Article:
State and Economy

State and Economy April 24, 2012

Here is a brief outline of a presentation I gave today. The suporting evidence is scattered about various posts from the past two weeks.

1) The thesis: It may be true, as free market economists say, that the economy would be more stable and perhaps even more prosperous if the state left the market to itself, with the qualifications that Smith, Mises, and other classical liberals offer. But we don’t know that in historical fact, because free markets in this sense have almost never existed. Most modern economies in particular have been in important ways creations of state power, and modern economies function as they do now because of the continuing exercise of state power.

Note: The thesis is not primarily theoretical or normative, but historical. The history has significant implications for economic theory, which I am quite sure some economists have worked out in great detail.

2) Insofar as this historical thesis makes some theoretical assumptions, they are twofold:

a) The notion of a state “intervening” in economic life presupposes that state and economy are two more or less closed zones of activity. But the separation of an “economic” from a “political/legal” sphere is not a permanent fixture of human societies. It is in large measure a modern creation.

b) Even in the modern world, this separation is more theoretical than real. Social, kin, religious, and political factors are always at work in the economic sphere. They are not interventions in a separate sphere, any more than economic factors “intervene” in what is essentially an un-economic family sphere.

Note: These two theoretical assumptions are themselves historical claims.

3) If accurate, this historical claim highlights the over-simplification of certain sorts of conservative/libertarian rhetoric, such as, “The economy would flourish if the government would just get out of the way” or “We owe our prosperity to an economic system into which the state does not intervene.” My thesis is that such rhetoric, and the economic theory behind it, is ahistorical. In fact, modern states have always intervened in economic activity in one way or another. Perhaps we would be even more prosperous without state interventions. But as a historical matter, we cannot know because that is not what happened.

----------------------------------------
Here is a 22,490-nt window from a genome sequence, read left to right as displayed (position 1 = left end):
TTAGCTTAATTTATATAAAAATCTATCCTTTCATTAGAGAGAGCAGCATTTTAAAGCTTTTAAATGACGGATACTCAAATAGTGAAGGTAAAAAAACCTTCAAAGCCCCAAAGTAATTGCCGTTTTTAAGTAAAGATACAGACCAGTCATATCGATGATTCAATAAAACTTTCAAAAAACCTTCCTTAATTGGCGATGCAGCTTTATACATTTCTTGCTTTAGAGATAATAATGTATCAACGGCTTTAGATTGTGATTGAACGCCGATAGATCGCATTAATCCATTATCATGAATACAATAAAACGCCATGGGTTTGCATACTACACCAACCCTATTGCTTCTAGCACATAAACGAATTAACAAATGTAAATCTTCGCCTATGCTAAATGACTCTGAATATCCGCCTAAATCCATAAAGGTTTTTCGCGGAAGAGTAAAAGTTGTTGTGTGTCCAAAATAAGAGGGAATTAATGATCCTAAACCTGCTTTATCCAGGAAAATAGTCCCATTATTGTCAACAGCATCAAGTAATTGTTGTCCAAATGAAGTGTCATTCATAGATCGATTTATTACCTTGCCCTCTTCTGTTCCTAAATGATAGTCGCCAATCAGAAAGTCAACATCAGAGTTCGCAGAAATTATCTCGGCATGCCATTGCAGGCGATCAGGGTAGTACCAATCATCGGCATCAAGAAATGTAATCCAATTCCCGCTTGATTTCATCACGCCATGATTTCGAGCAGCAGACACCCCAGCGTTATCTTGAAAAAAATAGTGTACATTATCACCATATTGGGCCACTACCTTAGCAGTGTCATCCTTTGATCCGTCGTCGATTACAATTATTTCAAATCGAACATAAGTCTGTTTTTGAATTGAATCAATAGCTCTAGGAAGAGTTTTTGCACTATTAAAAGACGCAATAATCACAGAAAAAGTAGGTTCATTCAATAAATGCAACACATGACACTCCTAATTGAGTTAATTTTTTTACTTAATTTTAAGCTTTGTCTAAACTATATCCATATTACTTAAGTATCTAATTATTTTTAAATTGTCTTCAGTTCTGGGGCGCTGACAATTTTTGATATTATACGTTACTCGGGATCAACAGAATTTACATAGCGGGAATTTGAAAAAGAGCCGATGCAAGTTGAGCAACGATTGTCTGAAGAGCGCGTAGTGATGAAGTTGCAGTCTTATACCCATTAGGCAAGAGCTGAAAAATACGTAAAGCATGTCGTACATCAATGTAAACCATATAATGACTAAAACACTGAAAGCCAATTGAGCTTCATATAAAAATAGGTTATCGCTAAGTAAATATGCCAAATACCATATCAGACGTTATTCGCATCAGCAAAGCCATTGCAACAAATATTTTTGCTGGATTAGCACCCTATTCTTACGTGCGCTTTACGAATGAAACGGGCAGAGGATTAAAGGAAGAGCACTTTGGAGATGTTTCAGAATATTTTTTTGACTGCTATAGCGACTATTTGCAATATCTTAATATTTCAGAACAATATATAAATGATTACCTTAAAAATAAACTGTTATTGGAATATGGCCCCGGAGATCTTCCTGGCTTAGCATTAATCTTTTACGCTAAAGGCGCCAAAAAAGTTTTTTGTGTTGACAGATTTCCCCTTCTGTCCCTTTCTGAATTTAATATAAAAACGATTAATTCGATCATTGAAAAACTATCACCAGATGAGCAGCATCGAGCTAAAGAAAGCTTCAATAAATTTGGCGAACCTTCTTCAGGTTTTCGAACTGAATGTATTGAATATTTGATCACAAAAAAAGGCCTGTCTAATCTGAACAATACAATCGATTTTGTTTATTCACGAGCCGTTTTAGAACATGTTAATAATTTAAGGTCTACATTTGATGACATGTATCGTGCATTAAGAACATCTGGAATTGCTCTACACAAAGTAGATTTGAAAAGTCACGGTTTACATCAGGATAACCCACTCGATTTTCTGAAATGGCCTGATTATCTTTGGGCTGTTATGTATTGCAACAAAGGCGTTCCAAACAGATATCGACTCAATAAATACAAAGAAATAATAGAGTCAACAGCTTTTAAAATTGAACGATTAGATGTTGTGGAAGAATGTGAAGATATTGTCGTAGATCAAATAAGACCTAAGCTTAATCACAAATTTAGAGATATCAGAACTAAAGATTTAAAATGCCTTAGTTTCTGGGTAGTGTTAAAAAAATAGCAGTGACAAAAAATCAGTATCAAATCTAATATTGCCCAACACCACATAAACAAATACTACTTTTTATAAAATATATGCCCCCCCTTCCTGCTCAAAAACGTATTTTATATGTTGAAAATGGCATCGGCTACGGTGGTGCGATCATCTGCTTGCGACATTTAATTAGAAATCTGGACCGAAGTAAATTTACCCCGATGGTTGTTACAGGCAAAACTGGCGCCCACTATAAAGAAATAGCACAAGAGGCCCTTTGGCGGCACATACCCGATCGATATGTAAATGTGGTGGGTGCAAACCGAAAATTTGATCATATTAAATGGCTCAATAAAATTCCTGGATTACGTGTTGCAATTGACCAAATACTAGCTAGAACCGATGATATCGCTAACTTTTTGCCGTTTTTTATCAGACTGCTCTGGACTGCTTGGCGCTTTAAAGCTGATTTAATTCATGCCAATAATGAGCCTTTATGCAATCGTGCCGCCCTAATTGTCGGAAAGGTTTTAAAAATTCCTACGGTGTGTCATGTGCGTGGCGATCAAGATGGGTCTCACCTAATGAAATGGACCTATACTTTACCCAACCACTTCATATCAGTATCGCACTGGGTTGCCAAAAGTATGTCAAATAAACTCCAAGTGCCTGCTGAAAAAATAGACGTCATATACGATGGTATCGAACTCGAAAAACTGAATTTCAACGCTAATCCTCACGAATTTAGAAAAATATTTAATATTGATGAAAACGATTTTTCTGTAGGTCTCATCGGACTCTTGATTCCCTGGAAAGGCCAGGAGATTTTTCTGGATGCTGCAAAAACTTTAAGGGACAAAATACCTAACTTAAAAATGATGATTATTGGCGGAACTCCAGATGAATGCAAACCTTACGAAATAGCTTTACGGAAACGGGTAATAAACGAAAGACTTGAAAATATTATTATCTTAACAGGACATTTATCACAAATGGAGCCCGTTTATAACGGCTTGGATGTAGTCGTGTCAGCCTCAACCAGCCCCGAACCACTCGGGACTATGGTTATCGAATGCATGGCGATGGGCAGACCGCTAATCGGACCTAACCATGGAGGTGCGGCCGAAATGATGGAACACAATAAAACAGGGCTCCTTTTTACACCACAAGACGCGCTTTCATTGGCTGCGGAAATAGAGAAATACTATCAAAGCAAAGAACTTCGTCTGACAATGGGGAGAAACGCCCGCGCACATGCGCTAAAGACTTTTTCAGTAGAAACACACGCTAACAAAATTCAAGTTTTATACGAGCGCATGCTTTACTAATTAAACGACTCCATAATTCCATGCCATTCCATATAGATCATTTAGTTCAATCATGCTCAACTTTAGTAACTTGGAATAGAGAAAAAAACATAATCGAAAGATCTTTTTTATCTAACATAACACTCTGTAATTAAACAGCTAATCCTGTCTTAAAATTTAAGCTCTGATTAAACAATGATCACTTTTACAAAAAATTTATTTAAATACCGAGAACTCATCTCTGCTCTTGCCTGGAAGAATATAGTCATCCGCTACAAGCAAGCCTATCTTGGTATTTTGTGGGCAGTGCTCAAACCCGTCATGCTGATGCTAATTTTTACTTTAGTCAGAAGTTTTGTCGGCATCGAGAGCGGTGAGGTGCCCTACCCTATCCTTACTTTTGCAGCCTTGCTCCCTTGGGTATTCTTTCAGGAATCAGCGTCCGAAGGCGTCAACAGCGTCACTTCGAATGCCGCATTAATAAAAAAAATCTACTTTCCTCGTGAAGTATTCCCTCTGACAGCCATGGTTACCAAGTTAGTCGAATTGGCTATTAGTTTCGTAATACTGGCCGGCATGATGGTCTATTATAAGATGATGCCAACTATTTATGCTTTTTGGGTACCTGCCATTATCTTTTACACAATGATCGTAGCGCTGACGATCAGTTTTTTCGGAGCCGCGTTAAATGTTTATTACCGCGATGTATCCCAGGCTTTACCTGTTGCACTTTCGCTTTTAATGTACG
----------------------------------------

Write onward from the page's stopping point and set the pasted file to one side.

4) More broadly and fundamentally, if the historical claim is true, then it is overly simplistic to defend the market as part of an anti-statist political stance. Because modern economies were often created, often encouraged by the actions of aggrandizing states, any critique of modern statism indirectly implicates much of modern economic life.

5) For support for this historical argument, see earlier posts with quotations from Nisbet, Werner Sombart, and Charles Tilly. See also the more detailed posts about enclosures, US protectionism, and the rise of the Korean economy.


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